This was published under the 2010 to 2015 Conservative and Liberal Democrat coalition government
Ministers and staff at the Department for Communities and Local Government have moved in with the Home Office.
Ministers and staff at the Department for Communities and Local Government have this week moved in with the Home Office, in a move to save taxpayers hundreds of millions of pounds.
Local Government Secretary, Eric Pickles, ordered his department’s relocation from its Eland House office in Victoria, returning to Marsham Street to share the Home Office’s headquarters in Westminster. The National Audit Office has noted that the DCLG move will save taxpayers an estimated £220 million over the remaining lifetime of the private finance initiative contract.
Marsham Street was once the home of DCLG’s predecessor, the Department of the Environment. The department was moved in 1997 to become John Prescott’s DETR (Department of the Environment, Transport and the Regions). It was later the home of Stephen Byers’ DTLR (Department of Transport, Local Government and the Regions), before becoming the ODPM (Office of the Deputy Prime Minister) and then finally DCLG.
Completed in 1971, the old Marsham Street site had 3 tower blocks nicknamed ‘the 3 ugly sisters’. They were described in Sir Nikolaus Pevsner’s architectural guides as “the very image of faceless bureaucracy”. In 1992, Environment Secretary, Michael Heseltine, resolved to bulldoze the unsuitable and dysfunctional concrete towers.
The government subsequently resolved to put in its place a purpose-built private finance initiative building for the Home Office, completed in 2005. By moving in, DCLG saves taxpayers from having to pay the costs of its current Eland House site.
Meanwhile, Eland House is being redeveloped into extensive shops and offices as part of the ongoing regeneration of the Victoria area of London. The new shop development has been nicknamed by some as the ‘Pickles Plaza’.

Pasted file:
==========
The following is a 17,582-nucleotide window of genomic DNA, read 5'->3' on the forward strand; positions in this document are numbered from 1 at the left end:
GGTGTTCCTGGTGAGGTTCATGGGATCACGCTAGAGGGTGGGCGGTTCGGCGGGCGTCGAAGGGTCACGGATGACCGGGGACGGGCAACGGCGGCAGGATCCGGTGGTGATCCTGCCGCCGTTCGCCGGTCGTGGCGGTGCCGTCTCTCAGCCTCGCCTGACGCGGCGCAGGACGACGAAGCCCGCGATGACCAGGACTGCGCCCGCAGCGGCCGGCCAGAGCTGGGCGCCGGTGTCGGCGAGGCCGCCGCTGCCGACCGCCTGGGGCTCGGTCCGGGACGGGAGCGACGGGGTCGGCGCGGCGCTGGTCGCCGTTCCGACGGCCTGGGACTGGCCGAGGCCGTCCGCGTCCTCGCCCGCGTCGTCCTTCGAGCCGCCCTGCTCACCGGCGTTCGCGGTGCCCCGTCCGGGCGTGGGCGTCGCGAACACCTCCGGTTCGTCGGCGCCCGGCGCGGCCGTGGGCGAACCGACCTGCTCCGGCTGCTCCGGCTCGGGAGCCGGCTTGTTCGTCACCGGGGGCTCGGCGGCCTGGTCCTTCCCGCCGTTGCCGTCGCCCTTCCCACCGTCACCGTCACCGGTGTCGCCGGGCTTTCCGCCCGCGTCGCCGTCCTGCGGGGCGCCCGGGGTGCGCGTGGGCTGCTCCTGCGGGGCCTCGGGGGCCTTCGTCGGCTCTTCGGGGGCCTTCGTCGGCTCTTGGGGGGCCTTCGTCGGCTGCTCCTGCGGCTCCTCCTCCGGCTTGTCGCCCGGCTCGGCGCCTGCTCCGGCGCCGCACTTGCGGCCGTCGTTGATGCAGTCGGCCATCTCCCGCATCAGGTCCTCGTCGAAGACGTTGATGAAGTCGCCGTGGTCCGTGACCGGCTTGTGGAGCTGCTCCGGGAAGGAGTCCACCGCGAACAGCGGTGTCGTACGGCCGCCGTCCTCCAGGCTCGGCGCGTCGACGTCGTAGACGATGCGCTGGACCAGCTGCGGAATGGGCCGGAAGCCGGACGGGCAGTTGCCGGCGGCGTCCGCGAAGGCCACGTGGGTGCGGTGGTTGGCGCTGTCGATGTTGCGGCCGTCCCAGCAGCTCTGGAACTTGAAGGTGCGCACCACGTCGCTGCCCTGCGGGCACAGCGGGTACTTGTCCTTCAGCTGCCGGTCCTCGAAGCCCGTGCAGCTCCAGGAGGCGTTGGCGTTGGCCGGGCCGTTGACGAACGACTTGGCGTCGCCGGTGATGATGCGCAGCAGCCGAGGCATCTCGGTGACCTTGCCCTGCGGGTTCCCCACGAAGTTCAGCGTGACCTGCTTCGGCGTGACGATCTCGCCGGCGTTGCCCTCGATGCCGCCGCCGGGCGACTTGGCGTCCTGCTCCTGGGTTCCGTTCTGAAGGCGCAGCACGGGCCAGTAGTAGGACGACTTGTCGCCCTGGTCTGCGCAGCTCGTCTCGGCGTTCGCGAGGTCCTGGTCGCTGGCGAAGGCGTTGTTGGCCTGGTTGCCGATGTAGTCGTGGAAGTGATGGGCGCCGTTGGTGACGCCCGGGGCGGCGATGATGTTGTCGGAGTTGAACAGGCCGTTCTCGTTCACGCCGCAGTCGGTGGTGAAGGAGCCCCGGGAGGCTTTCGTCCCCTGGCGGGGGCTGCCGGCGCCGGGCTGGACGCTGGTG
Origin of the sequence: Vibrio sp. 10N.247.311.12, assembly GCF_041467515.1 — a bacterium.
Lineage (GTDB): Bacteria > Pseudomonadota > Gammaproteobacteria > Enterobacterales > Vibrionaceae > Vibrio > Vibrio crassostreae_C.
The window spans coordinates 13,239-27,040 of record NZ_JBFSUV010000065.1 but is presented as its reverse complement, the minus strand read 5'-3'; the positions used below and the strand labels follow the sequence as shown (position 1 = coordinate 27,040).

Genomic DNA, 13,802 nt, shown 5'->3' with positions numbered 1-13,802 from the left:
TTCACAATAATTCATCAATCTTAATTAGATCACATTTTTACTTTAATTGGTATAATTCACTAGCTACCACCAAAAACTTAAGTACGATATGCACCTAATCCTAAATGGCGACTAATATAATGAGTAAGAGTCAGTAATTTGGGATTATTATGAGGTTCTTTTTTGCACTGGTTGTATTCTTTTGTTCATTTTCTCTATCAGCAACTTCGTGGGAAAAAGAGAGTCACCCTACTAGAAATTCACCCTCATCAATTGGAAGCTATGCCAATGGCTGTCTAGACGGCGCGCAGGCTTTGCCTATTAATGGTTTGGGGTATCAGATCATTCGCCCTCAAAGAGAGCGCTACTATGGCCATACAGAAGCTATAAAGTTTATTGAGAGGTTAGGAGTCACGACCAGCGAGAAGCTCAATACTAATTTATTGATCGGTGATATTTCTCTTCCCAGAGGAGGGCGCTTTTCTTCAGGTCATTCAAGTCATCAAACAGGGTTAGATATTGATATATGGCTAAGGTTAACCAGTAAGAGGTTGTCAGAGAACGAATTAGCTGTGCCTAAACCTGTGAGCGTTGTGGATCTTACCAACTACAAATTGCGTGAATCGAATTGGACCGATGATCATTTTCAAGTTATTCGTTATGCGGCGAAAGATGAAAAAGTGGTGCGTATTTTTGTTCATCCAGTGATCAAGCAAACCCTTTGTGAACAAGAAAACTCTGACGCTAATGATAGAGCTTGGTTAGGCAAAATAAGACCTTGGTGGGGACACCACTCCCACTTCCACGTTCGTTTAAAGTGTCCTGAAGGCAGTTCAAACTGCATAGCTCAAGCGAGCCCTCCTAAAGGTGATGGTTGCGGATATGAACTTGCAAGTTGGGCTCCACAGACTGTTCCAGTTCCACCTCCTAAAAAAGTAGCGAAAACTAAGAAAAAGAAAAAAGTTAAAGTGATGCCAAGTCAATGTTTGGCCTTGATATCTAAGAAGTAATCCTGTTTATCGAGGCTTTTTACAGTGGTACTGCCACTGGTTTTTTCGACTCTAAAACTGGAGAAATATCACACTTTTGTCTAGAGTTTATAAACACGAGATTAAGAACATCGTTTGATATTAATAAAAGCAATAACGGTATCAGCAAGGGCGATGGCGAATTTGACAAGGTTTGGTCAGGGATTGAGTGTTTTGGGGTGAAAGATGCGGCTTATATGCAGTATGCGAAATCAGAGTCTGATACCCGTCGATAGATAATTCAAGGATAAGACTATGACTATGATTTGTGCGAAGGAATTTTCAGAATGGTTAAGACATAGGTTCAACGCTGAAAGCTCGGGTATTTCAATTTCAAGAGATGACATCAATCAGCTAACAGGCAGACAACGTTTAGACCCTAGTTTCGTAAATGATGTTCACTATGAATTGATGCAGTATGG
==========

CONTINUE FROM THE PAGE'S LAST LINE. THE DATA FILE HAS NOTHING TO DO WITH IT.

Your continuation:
Since he was appointed in 2010, Mr Pickles has waged war on waste at Eland House, include clamping down on corporate credit cards, scrapping the potted plant budget, and calling last orders at the department’s in-house pub, the ‘DETR Darts Bar’. The pot plants have been auctioned off, and the luxury, designer Parisian sofas purchased in 2009 will be reused elsewhere in government.
The departmental portrait of Her Majesty the Queen is being put up in the reception area. The department intends to continue its practice of championing the flying of Britain’s varied local and national flags to show pride in the United Kingdom’s heritage and tradition.
Eric Pickles, Secretary of State for Communities and Local Government, said:
There is still immense inefficiency across the public sector. By sharing services and streamlining our own back office, we are practising what we preach to town halls by illustrating the scope to save even more taxpayers’ money. And in waving goodbye to the old building which will be turned into new shops and offices, we are also doing our bit to support the exciting regeneration of London’s Victoria.
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